It was whilst we were in that yard that we saw what I think will be the last of the old women selling berries, fish, cigarettes and loaves of bread. I'd been quite amused at the border station by the ongoing battle between uniformed personnel and these babushkas. Clearly here the practice was frowned upon, and so whenever an official appeared the babushka gang would retreat to beneath a stairwell, hidden from view. Now and then one of them would stick their heads out, and if the coast was clear she'd signal to the gang. Back up to the train they'd come clutching pieces of cardboard with what I assume was a list of what they had to sell in their big plastic bags written in Russian. One of them even managed to stow away onboard, and when we arrived at the bogey changing station just down the track she appeared in the corridor, pausing outside every cabin and whispering to us "Cigarettes? Vodka?".

    Now in place, the train is lowered onto the bogeys and a fresh coat of superglue applied

    Click here for my Trans-siberian web gallery




    Until yesterday I knew nothing of Belarus. I still know very little, having only read the introduction to the former soviet state in a Lonely Planet guidebook. "A taste of the old Russia", complete with human rights violations pretty much sums it up - although unsurprisingly I saw little of that from the train. No, what I saw what looked like a rather idealistic landscape. Cute little wooden houses with flower-strewn gardens, the occasional donkey and cart, and lots of agriculture stretching across the many flat miles (flatness being another well-documented feature of the country). What I saw of the capital (Minsk) from the train didn't make any great impression upon me - it could have been any city which was yet to embrace the glass-plated skyscraper age. But of course, passing through a country on an international rail route can't really give you any more than a general impression of the place - although of course it still beats flying where you don't even realise you've crossed a border!

    Poland is pretty flat too. Having not read a thing about the country I don't know if this is a general trend or not. Once again, it's agriculture all the way. Both large and small-scale. You might have one huge great field of corn, and then a comparatively small patch of potatoes being worked on by the whole family. In the distance, an evergreen forest forms a horizon.




    We're now about 18 hours into this trip, which with time zones taken into account is actually going to be 34.5 hours long. I've enjoyed it so far. I slept very well last night - the bed is ultra-comfy - and today I've read an entire book cover to cover. 'Drop the Dead Donkey 2000 - the novel to end the century'. As you can guess from the title, this Channel 4 book is not exactly an intellectually stimulating read, being based as it is on the rather lame newsroom sitcom of the early 90s. I never found it that funny when I watched it as a teenager, yet despite this, I've been utterly riveted by the 'comedy' and superficial storyline contained within its 250 pages. I don't think I could read it in normal life, but for this trip it was just right. (Incidentally, I didn't really 'choose' the book: it was the only English language publication on the shelf at the last hostel where I swapped it for the well written but ultimately depressing In Siberia by whatshisface).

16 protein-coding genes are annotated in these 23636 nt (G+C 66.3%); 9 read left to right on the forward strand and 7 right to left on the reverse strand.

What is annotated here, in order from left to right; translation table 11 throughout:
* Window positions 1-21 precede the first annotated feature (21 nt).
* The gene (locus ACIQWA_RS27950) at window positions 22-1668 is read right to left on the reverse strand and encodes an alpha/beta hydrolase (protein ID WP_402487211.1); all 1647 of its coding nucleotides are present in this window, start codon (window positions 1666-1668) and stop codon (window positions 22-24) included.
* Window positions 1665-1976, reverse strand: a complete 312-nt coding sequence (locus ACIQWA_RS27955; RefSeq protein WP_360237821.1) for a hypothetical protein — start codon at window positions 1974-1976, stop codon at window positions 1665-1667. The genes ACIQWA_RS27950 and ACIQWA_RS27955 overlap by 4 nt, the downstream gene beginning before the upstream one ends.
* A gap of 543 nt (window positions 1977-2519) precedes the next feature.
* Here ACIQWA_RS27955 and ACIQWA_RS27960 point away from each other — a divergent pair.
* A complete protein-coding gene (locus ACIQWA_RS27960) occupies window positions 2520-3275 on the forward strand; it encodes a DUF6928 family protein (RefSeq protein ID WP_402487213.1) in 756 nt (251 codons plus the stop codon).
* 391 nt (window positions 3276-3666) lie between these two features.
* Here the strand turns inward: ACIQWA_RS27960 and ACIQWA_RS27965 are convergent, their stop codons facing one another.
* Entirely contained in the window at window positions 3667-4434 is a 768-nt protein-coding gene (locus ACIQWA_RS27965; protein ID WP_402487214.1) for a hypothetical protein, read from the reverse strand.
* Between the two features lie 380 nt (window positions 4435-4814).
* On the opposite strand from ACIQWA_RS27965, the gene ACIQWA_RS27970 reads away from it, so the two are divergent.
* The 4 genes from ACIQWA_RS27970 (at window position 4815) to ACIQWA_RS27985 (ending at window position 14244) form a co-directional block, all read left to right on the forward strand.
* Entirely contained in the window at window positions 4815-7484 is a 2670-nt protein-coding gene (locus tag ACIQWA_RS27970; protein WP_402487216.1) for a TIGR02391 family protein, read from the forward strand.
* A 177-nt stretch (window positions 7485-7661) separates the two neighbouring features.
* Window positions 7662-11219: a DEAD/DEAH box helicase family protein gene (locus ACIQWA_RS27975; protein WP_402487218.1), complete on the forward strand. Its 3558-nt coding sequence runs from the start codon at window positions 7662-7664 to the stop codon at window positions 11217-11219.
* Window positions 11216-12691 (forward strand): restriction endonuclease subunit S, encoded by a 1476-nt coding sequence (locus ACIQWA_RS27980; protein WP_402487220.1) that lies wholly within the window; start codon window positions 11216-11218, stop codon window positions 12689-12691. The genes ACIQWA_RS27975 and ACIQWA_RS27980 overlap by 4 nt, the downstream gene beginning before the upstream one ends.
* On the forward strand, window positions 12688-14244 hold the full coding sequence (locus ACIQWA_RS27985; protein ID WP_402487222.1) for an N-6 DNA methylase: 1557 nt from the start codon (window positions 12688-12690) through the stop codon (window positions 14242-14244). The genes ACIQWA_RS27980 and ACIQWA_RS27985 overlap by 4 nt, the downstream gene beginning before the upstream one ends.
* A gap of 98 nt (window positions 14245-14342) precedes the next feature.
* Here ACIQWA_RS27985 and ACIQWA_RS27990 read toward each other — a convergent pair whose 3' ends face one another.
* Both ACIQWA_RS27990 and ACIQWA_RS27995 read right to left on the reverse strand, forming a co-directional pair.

Right, must be time for another piece of bread and a boiled egg.

    The most luxurious train in the whole world

  • Date and Time: Tuesday 12th September, 2007. 06:55

  • Location: Bed 32, Train 11 from Moscow to Cologne. Currently in outskirts of Moscow, 20 minutes into 32 hour journey


  • Diese zug ist nicht 'gut'. Diese zug ist SEHR gut!

    or something like that. I tell you, this train is something else. This is train travel how it's meant to be. This is what it's all about! This is the most perfect near-ending for this trip halfway around the world in 28 days!

    I arrived with plenty of time to spare at Moscow Belarsussky station last night - two hours in fact. That gave me the opportunity to spend the last of my roubles on vital supplies of chocolate, and stand around getting very cold. Finally, the platform is announced, and a few seconds later the train slowly reverses into the station.



    Click here for my Trans-siberian web gallery

    The first thing that strikes me is that it's a very long train. Quite where my carriage is I don't know - in the section of the ticket where the carriage number is usually noted it simply states '256'. Odd, I think. Whilst this train may be pretty long, surely it can't be that long!

    Things do not bode well as I approach the train. For a start, the scruffy sign in the window of the first carriage has 'Minsk' written in Russian - I want to go a long way beyond the Belarus capital - does this mean that I'm going to have to change after all? Then, looking through the window I see that these are platzkart carriages, and ancient ones at that. Prehistoric cracked leather bunks that look about as comfortable as beds of nails hang down from the walls - that train I took from Krasnoyarsk was luxury compared to this! Whilst not expecting any first-class treatment, I can't help but feel disappointed that I have to spend another 32 hours trying not to fall off the top bunk.